I have been following commodities for about 15 years, more or less, and it is probably one of the most interesting things a person can do. Sometimes it seems so hard to understand why prices move in the way they do, other times it looks so obvious that it seems too easy. Whenever you get that feeling about being too easy you need to tell yourself to slow down and review any trades you have on and maybe take profits and just watch for awhile.
OK we need to get to the topic of options, specifically options for beginning traders. First of all I need to assume that you have some type of knowledge about commodities, futures and a little background about how they are traded. If not that is OK too, just finish reading this article and we can help you find a good place to start learning.
I started out trading futures and did OK, but got too excited when a trade went well, it was the best feeling to make money that quickly. But soon you find out it isn’t always that easy. So I would regroup and study anything I could about futures and soon started to look at trading options. And boy there sure are a lot of ways to trade options. Some strategies would involve the same thing as making 4 to 8 trades to establish a position.
There are terms like Butterfly and others that take longer to learn and cost so much to do that I don’t know why people starting out would get involved with such complicated trading ideas. I think the best way to trade options is to keep is simple. If your study of the direction of a particular commodity says it is going to go up, then buy a call(s) If the opposite is true, then buy a put(s)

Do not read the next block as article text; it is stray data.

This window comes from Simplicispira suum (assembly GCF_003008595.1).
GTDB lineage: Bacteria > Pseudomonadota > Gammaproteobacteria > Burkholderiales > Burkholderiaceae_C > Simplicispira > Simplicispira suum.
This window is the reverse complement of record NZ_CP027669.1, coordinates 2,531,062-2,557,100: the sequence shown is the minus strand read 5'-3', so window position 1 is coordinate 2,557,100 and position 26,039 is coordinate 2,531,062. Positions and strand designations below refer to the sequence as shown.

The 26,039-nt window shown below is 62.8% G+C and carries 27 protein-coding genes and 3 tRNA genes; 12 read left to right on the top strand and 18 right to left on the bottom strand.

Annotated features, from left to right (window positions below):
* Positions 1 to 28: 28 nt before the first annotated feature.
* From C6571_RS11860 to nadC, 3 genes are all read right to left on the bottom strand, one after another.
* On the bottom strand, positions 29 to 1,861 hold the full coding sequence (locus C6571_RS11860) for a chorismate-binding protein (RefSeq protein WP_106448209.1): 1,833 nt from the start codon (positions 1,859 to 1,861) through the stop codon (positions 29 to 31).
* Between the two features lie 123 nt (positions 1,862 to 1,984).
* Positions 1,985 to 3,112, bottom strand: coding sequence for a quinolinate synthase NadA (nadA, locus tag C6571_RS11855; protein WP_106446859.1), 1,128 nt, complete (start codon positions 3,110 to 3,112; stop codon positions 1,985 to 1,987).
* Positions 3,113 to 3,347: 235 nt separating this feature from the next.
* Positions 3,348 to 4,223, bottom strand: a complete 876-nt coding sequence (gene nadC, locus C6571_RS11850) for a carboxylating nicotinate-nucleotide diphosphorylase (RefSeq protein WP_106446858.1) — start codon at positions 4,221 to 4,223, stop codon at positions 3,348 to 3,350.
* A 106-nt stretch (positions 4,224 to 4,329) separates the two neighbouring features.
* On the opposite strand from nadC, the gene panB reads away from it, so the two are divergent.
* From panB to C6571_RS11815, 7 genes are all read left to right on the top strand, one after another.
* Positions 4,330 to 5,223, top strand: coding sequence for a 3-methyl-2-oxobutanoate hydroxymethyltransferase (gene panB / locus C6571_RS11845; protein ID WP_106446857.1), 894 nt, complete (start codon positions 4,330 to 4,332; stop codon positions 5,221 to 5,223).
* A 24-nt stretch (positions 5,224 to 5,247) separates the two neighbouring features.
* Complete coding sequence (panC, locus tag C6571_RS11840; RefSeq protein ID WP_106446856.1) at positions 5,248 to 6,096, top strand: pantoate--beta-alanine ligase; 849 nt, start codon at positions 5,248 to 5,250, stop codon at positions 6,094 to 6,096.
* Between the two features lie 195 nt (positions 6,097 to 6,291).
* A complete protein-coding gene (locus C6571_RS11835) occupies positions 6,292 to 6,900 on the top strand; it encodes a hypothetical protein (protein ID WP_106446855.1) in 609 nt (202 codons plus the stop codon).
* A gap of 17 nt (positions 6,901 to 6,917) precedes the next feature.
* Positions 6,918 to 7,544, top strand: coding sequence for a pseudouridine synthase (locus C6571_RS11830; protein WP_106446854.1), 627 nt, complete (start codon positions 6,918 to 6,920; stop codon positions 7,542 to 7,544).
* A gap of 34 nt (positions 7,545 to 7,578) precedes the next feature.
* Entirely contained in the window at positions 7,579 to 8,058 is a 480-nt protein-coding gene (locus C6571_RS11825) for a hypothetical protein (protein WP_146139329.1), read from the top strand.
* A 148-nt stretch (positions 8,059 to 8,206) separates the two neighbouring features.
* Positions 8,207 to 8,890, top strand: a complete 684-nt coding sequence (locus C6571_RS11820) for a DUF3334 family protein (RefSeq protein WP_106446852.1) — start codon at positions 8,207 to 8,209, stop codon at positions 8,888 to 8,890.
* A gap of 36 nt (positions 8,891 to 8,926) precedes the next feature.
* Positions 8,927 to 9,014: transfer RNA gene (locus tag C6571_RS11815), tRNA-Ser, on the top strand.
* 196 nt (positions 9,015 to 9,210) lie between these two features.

Now the only thing besides direction of the market is knowing what option to buy. But before I go any further I should admit to sometimes using a multiple option approach, but it is very simple to do. If an option is a little too expensive but I am sure of the direction of the commodity I will do a option spread.
I do what is called many things by different people or brokerages, I call a debit bull spread(if long) or a debit bear spread(if short). You simply go from the actual futures price for a certain month and buy a call and sell a further out call option for a predetermined price for the 2 options(if bullish) or buy a put and sell a further out put option for a price determined for both(if bearish.)
The risk would be what you paid for the spread and the maximum profit would be the difference between the 2 options that were purchased and sold. Remember this must be done as a spread so you don’t have a margin on the option you sold. If it is the first time you try this type of trade call the brokerage and make the order for the trade with a live person even if you have an online account, you should have them walk you through it at least the first time.
But when you are starting out there is nothing wrong with buying a call or a put and then just follow the market and get used to the daily ups and downs. You will only be responsible for the price you paid for the option so you shouldn’t have to worry yourself sick about it and be able to sleep at night. Just start small and feel the markets and how they move, it really is exciting to watch.
That’s all for now, but I plan on many more articles to come about trading options in the near future, so stay tuned and good luck.
I am not a CTA this information is for education purposes only. Do not make actual trades based on any opinions expressed herein, information is meant for training and not actual trading.